Wednesday 29 April 2020

Bursting with beauty

Every year when spring arrives it almost takes my breath away - in the last few years I have come to love winter. I love the magical mists, the intricate patterns of frosts, the clear, fresh air, the way the vistas open up and expose details that can't be seen when the trees are in full leaf, the chill that justifies the lighting of the fire and hunkering down, the beautiful sunsets and more. Yet, just as I think winter is my favourite season, spring comes creeping in and steals the top spot. The re-emergence of life, the incredible heady scents, the gentle warmth of the sunshine, the longer days, the intense green of the landscape - the incredible beauty in all that nature has to offer.

This year, more than ever, we are noticing and appreciating the way spring seems to be bursting with beauty all around us.

Almond blossom.

Almond blossom.




Wood violet.

The humble but beautiful daisy.

The much maligned but oh so pretty dandelion!

Star of Bethlehem.

Garlic mustard - Alliaria petiolata. 



A bee busy in the borage.

Vinca major/great periwinkle Pervinca maggiore.

Vinca major/great periwinkle Pervinca maggiore.

Cypress spurge. Euphorbia cyparissus.

Morimus asper.
 He was in such a rush it was hard to keep up - faster than Usain Bolt!

Bugle (and photobombing daisy). Ajuga reptans.

An oil beetle with amazing blue sheen.

Unfurling of fern fronds.

More circinate vernation.

The much maligned dandelion part 2 - with tiny visitor!

Mullein on the roadside.

Irises. Iris pallida.

Birthwort. Aristolochia rotundifolia

More iris beauty.

The delicate white woodrush.  Luzula luzuloides.

Sword leaved helleborine. Cephanthera longifolia.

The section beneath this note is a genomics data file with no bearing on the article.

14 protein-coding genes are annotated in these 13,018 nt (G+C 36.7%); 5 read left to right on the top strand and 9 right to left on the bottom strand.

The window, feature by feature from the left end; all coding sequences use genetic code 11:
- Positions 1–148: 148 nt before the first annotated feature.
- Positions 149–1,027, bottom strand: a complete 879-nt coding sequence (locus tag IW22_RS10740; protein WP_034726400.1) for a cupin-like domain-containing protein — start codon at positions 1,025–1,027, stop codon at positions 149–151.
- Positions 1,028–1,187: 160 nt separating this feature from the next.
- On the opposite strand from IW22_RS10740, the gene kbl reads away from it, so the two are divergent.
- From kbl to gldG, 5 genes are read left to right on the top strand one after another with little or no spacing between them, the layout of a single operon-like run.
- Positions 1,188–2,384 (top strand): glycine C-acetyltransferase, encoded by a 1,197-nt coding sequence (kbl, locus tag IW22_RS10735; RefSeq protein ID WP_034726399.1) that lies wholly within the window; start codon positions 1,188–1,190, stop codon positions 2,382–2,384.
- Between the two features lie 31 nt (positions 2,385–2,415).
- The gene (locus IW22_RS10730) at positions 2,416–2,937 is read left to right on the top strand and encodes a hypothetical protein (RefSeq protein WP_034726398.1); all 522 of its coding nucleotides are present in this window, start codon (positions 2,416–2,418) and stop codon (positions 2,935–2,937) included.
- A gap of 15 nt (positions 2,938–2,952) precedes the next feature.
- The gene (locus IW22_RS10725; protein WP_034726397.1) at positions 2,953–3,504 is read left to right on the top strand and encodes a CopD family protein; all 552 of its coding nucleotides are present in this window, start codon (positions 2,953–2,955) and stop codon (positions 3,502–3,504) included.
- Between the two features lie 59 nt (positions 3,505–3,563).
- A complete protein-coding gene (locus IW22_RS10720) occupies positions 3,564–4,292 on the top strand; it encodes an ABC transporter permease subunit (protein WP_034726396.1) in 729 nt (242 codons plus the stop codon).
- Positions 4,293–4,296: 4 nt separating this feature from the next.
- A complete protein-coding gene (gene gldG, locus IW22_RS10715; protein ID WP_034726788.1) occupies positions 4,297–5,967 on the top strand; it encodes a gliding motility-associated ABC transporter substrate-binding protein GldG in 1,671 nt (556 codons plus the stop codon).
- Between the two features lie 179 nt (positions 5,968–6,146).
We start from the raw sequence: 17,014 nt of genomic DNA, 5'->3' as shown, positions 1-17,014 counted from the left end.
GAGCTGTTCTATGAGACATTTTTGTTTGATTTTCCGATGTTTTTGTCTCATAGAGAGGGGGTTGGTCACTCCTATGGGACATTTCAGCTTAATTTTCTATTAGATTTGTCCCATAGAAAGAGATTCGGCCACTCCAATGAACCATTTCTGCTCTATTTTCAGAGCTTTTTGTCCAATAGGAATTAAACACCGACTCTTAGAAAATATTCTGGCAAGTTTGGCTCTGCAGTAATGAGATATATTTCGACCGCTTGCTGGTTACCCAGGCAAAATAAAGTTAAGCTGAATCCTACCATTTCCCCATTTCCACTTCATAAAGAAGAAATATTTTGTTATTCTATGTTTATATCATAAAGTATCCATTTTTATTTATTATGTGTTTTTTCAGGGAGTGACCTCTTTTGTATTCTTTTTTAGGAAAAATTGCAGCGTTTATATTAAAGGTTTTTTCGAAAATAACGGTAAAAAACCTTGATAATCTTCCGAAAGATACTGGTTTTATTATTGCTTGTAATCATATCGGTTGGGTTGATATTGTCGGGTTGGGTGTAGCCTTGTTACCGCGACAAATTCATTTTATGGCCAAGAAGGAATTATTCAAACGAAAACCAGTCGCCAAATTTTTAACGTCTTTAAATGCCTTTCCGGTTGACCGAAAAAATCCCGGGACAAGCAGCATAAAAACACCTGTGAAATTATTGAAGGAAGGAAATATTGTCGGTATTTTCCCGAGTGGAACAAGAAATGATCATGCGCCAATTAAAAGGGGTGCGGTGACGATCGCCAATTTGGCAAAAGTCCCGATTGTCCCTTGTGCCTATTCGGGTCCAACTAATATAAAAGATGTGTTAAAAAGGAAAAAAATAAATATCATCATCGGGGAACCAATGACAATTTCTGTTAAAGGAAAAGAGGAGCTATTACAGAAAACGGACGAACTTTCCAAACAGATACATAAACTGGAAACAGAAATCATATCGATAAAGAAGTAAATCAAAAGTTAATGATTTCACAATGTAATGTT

Hawthorn blossom.

When your lawn is this beautiful why would you want to mow it?

Tuesday 28 April 2020

Industrious in isolation

It is now seven weeks since Italy began its lockdown. What do you do when you are on house arrest, the world outside has gone topsy turvy, and you have 12 acres of land wanting attention? You make the most of the lack of interruptions to daily life, you get as much fresh air and time in the great outdoors as possible, and you plough on with projects, and revel in the satisfaction of taking great steps forward.

Yes, we have been industrious in our isolation.

We have: strimmed all the terraces, pruned all the olive trees, finished phased 1 of the great terrace reconstruction project, felled 6 trees, built 7 veg beds, planted seeds, planted 8 new fruit trees, built two bio reactor composters, reconditioned some 5-year-old cold frames, constructed more steps, put in irrigation, filled holes in the drive, made lots of wood chip... and (finally, after 7 weeks because today it's raining) cleaned the house.

Presenting the veg garden 2020 and new terracing phase 1:

Digging into the terraces we amassed quite a collection of "archaeological" finds. Whether any of these pieces represent anything interesting (old) or whether it's all modern tat we will likely never know!